Wine Tasting in Urla - and a Celebrity Cameo
Updated: Jul 30, 2022
Turns out Turkey makes wine - really good wine. But, for a variety of reasons, people outside of Turkey don’t know much about it. We wanted to remedy that, and we took an afternoon trip from Izmir out to Urlice Vineyards to do so.
“Bad Habits,” “Merry States,” and Why We Don’t Know About Turkish Wine
The folks at Bloomberg do a far better job explaining this than we can, but here are the key takeaways.
In terms of total vineyard acreage, Turkey ranks fifth largest. And, for people who know what loam means (Chipp’s pretty sure it has something to do with dirt), apparently Turkey’s is conducive to “delicious varietals.” But, the actual winemaking industry ranks 45th in the world in production - what’s up with that? Well, a few things.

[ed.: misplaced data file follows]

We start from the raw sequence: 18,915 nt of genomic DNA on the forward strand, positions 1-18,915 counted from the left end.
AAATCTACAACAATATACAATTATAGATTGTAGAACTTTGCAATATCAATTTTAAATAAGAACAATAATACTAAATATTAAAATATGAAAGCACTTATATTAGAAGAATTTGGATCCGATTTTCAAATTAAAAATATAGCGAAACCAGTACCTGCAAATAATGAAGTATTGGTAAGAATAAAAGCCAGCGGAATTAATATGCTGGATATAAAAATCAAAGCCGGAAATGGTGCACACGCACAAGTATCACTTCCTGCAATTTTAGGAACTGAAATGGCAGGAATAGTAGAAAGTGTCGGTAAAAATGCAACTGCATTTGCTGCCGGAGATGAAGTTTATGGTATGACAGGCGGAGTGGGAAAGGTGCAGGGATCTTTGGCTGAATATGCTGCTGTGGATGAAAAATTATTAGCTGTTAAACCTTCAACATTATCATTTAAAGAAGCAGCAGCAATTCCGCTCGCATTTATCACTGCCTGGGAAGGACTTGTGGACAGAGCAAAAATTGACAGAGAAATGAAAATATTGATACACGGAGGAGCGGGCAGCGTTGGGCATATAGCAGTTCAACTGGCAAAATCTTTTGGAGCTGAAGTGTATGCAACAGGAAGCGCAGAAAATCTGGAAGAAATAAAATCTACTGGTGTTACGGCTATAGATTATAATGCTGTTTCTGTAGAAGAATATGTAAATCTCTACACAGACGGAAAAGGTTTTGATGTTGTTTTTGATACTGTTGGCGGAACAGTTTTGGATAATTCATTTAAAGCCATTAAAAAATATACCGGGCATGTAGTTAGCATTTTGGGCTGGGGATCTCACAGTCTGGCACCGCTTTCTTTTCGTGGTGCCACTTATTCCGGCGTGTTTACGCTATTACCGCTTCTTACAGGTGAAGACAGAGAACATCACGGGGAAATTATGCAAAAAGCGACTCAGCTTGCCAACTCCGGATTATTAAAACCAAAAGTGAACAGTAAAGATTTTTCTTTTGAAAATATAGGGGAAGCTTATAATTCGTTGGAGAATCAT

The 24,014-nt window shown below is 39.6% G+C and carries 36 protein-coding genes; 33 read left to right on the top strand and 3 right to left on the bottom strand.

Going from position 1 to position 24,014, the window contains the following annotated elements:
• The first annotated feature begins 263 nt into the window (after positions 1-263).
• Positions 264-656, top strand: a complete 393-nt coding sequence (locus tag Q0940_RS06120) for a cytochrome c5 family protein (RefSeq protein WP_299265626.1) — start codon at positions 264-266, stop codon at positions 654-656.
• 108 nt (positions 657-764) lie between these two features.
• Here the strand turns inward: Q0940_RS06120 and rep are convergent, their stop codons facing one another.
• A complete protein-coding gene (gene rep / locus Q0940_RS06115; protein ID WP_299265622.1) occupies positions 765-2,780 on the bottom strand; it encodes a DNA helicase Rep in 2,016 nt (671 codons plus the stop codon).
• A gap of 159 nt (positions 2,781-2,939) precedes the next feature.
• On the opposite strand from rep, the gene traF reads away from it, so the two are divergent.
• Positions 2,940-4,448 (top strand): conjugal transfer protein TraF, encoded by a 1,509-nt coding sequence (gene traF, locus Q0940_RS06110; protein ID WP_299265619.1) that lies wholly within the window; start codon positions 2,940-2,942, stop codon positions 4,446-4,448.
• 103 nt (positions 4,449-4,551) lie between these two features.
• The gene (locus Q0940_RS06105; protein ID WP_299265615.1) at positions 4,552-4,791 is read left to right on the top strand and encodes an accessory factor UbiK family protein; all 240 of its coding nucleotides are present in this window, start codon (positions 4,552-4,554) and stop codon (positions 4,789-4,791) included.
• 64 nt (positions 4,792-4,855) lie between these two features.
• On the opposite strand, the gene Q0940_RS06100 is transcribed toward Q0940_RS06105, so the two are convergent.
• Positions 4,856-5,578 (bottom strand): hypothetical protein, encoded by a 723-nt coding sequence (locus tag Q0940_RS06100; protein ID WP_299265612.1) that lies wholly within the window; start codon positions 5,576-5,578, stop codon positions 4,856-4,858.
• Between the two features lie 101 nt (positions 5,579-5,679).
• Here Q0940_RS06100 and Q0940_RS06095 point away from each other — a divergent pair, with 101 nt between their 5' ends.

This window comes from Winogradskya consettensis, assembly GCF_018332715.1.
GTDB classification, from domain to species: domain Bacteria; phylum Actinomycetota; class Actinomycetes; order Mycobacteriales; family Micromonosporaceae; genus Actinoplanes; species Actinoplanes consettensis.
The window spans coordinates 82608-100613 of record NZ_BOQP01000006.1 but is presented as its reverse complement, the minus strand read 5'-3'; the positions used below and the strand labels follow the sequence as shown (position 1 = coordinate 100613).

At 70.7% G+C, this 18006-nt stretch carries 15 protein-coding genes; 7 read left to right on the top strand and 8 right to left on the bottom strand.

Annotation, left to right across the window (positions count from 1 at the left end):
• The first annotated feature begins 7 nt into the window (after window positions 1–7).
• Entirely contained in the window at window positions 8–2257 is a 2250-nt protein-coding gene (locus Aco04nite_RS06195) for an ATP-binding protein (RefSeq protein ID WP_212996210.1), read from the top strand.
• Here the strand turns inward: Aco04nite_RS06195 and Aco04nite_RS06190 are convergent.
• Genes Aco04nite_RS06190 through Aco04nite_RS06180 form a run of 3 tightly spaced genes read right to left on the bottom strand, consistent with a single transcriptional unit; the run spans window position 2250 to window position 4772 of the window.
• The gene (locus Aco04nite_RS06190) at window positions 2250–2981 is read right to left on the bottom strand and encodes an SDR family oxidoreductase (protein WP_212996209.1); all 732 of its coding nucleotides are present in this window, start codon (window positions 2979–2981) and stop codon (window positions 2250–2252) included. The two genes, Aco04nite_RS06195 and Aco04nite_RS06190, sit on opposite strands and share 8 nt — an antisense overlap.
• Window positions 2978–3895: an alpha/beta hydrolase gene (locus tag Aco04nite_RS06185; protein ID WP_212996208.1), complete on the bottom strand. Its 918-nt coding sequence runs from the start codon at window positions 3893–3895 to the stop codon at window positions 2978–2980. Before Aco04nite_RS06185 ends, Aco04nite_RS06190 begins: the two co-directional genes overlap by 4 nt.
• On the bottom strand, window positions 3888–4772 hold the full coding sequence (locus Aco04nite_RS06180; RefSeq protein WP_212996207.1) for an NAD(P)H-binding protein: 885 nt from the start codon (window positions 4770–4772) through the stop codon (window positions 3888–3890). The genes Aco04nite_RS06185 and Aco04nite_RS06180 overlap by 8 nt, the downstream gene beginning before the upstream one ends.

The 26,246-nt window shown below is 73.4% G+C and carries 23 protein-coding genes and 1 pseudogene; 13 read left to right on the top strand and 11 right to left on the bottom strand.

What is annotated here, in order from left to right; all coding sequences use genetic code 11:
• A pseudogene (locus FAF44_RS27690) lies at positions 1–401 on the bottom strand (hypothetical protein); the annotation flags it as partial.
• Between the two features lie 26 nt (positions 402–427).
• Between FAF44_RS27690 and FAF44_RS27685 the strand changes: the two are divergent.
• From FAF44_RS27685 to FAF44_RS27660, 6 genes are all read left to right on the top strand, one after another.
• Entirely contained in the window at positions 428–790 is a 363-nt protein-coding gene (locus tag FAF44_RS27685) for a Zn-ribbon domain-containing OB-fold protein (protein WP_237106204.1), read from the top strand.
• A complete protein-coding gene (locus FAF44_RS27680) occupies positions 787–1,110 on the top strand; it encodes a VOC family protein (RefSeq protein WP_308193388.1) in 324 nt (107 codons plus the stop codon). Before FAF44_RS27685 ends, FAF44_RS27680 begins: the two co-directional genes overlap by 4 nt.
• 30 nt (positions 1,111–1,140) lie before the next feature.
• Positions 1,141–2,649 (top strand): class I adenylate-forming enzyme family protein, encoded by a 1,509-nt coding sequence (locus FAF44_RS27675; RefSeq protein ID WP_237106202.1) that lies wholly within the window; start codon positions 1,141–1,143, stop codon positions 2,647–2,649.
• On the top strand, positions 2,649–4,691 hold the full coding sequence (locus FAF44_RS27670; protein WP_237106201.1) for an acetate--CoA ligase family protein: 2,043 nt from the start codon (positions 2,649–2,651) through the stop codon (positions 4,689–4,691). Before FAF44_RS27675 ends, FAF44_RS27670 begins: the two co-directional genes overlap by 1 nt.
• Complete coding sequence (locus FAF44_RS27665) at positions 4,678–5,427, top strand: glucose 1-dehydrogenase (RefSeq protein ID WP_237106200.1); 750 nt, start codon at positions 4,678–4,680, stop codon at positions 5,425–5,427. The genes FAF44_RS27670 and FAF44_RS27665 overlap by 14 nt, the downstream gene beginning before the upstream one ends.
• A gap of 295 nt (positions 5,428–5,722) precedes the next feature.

First, in his push to appeal to his conservative Muslim base, President Erdogan has imposed strict limits on marketing alcohol domestically. This means that, if a wine is grown in one part of Turkey, there’s a good chance someone in another part of the country has never heard of it.
Related, Erdogan also declared in 2013 that “the youth of the nation should be protected from bad habits,” further arguing against “wandering around in a merry state day and night” (italics added). Speaking for no one but ourselves, but if wandering around in a merry state day and night is wrong, we definitely don’t want to be right!